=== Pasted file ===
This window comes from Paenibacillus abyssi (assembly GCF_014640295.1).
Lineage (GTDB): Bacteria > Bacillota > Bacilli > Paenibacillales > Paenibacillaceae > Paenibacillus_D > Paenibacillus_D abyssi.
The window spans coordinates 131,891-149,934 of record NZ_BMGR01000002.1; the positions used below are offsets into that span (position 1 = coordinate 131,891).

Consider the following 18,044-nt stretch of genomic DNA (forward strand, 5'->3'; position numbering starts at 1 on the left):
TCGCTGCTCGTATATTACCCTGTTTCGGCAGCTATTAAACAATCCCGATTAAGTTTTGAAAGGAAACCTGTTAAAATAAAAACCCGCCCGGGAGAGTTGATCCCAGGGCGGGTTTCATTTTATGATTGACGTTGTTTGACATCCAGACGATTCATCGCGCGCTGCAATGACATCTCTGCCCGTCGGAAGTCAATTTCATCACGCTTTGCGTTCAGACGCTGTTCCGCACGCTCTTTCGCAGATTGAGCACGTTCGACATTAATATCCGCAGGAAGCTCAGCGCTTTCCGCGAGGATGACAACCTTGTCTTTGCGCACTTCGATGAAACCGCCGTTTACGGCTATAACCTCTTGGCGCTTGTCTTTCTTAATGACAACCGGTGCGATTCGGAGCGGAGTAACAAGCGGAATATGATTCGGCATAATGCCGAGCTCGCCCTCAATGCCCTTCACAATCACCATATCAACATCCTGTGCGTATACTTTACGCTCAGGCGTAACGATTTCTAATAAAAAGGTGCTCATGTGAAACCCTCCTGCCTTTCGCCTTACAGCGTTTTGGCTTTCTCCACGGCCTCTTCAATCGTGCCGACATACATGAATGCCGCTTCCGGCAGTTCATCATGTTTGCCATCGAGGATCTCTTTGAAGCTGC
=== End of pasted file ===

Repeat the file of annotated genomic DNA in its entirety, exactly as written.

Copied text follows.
This window comes from Paenibacillus abyssi (assembly GCF_014640295.1).
Lineage (GTDB): Bacteria > Bacillota > Bacilli > Paenibacillales > Paenibacillaceae > Paenibacillus_D > Paenibacillus_D abyssi.
The window spans coordinates 131,891-149,934 of record NZ_BMGR01000002.1; the positions used below are offsets into that span (position 1 = coordinate 131,891).

Consider the following 18,044-nt stretch of genomic DNA (forward strand, 5'->3'; position numbering starts at 1 on the left):
TCGCTGCTCGTATATTACCCTGTTTCGGCAGCTATTAAACAATCCCGATTAAGTTTTGAAAGGAAACCTGTTAAAATAAAAACCCGCCCGGGAGAGTTGATCCCAGGGCGGGTTTCATTTTATGATTGACGTTGTTTGACATCCAGACGATTCATCGCGCGCTGCAATGACATCTCTGCCCGTCGGAAGTCAATTTCATCACGCTTTGCGTTCAGACGCTGTTCCGCACGCTCTTTCGCAGATTGAGCACGTTCGACATTAATATCCGCAGGAAGCTCAGCGCTTTCCGCGAGGATGACAACCTTGTCTTTGCGCACTTCGATGAAACCGCCGTTTACGGCTATAACCTCTTGGCGCTTGTCTTTCTTAATGACAACCGGTGCGATTCGGAGCGGAGTAACAAGCGGAATATGATTCGGCATAATGCCGAGCTCGCCCTCAATGCCCTTCACAATCACCATATCAACATCCTGTGCGTATACTTTACGCTCAGGCGTAACGATTTCTAATAAAAAGGTGCTCATGTGAAACCCTCCTGCCTTTCGCCTTACAGCGTTTTGGCTTTCTCCACGGCCTCTTCAATCGTGCCGACATACATGAATGCCGCTTCCGGCAGTTCATCATGTTTGCCATCGAGGATCTCTTTGAAGCTGC